Charred remains are all that is left of the place Reena called home. She said life has gotten that much tougher living along Roseville Road since a fire took her home.
It also took the life of her only companion now that she’s unhoused.
What You Need To Know
The AP reports from 2020 to 2022 Sacramento had the fastest growing population of homeless people of any major city
Sacramento’s rise in unhoused people is part of the reason a feature film is being shot in the capital about homelessness called “No Address.”
Gov. Gavin Newsom has set the goal for 2.5 million homes built in the state by 2030
While permanent housing is being built, the governor announced he will send out 1,200 tiny homes around the state to aid with existing shelter beds, and 350 of those will head to Sacramento
“Well, it’s hell. I don’t know. I’m surviving. I’m just so sad about my place burning down. That was the worst thing that ever really happened to me out here. My place burned down and my dog died,” Reena said.
The mother of five is one of over 9,000 unhoused people living in the state capital. The AP reports from 2020 to 2022 Sacramento had the fastest growing population of unhoused people of any major city, more than double the next fastest, Portland.
Reena said she’s been unhoused since she split with her husband in 2017 and said it’s hard to talk about her situation.
“When I first stayed out here, people would pull up and give us food. I wouldn’t go out and get it because I would be embarrassed. But now I do because I’ve been out here so long, but it is embarrassing,” she said.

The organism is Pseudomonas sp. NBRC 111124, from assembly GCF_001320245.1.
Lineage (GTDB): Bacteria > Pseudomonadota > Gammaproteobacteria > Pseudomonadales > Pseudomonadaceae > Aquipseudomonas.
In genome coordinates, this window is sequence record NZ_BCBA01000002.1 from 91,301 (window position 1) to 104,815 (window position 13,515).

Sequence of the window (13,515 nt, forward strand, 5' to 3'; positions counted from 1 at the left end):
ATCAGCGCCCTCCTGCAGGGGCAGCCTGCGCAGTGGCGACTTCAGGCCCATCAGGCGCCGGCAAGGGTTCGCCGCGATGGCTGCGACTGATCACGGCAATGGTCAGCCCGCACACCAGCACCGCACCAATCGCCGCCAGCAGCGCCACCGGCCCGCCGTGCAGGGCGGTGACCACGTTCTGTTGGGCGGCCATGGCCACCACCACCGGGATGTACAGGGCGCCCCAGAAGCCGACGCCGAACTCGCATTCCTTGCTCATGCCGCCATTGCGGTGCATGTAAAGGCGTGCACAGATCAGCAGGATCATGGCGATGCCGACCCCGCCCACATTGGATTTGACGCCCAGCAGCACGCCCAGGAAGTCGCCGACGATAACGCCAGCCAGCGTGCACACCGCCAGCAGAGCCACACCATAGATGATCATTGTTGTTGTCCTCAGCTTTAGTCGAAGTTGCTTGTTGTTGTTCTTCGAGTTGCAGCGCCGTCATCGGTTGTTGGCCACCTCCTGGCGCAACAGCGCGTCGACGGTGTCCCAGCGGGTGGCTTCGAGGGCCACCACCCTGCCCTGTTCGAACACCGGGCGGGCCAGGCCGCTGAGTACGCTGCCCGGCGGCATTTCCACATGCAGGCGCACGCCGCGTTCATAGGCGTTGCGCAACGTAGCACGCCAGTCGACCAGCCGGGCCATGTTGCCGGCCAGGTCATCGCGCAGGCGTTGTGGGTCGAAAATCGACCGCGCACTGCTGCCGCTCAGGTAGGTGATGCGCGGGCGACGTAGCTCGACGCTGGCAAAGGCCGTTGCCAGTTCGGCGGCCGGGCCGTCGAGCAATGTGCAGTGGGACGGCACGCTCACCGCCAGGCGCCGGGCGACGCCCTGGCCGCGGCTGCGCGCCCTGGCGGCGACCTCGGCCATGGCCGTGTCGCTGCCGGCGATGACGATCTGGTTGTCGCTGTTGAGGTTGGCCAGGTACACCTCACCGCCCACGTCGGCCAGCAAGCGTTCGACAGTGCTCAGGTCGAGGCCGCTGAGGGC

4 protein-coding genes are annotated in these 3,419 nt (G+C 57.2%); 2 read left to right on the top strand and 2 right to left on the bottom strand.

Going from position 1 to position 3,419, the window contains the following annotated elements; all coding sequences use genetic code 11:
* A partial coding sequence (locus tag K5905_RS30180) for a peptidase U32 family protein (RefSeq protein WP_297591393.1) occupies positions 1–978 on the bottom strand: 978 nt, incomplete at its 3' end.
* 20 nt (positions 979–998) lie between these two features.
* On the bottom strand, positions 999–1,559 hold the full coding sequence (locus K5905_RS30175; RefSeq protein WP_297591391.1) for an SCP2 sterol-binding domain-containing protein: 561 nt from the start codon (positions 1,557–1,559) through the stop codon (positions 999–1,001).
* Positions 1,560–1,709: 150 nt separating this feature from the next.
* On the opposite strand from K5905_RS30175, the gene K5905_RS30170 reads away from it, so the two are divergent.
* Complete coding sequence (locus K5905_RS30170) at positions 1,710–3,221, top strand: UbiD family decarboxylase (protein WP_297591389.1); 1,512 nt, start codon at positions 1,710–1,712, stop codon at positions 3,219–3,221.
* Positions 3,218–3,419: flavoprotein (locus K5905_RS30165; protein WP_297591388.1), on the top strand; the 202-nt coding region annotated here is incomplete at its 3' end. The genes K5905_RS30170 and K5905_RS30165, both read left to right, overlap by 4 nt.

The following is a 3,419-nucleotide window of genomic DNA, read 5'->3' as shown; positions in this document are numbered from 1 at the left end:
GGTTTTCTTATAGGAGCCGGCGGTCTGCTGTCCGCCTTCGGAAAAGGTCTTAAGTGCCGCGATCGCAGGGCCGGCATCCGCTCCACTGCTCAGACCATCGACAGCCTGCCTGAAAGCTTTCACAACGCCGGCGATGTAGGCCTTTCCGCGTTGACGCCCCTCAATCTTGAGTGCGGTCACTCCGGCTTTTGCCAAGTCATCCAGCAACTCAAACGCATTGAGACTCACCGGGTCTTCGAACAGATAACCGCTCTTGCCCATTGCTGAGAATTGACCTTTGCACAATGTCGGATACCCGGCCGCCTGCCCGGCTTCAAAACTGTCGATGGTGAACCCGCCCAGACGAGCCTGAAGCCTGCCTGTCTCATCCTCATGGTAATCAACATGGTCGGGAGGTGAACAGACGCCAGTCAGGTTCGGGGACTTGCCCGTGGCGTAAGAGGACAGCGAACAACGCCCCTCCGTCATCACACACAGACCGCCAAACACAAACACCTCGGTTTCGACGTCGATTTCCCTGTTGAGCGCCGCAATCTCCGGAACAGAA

Reena lives alongside many unhoused people that line Roseville Road with RVs, trailers and tents.
The site, and Sacramento’s rise in unhoused people, is part of the reason a feature film is being shot in the capital about homelessness called “No Address.”
Robert Marbut is an executive producer on the film and was the director of the U.S. Interagency Council on Homelessness under President Trump. The Roseville Road population, Robert said, is a prime example of the urgency in needing to highlight such a major issue.
“This was the longest linear encampment in the U.S. and so it had a lot to inform, educate, guide the talent that is involved with the movie. And so, we have been able to bring all the lead actors out here to spend time in this encampment,” Marbut said.
Permanent housing has been a major issue for those looking to move off the streets. Gov. Gavin Newsom has set the goal for 2.5 million homes built in the state by 2030.
While permanent housing is being built, the governor announced he will send out 1,200 tiny homes around the state to aid with existing shelter beds, and 350 of those will head to Sacramento.
Sacramento Mayor Darrell Steinberg praising any help to add more capable shelter for the unhoused.
“Three-hundred-and-fifty homes. We still have a lot of conversations about where at Cal Expo, who exactly is going to operate them? We’ll figure all that out. This is a big step,” Mayor Steinberg said.
Reena said it would mean so much to have a roof over her head again.
“The world right now, yeah. I mean, even when it’s hot out here, it gets so hot out here. And when it’s cold, it’s cold, you know,” she said.
She was given another dog and said she’s so grateful, as companionship is crucial for her to still have some hope of bettering her situation.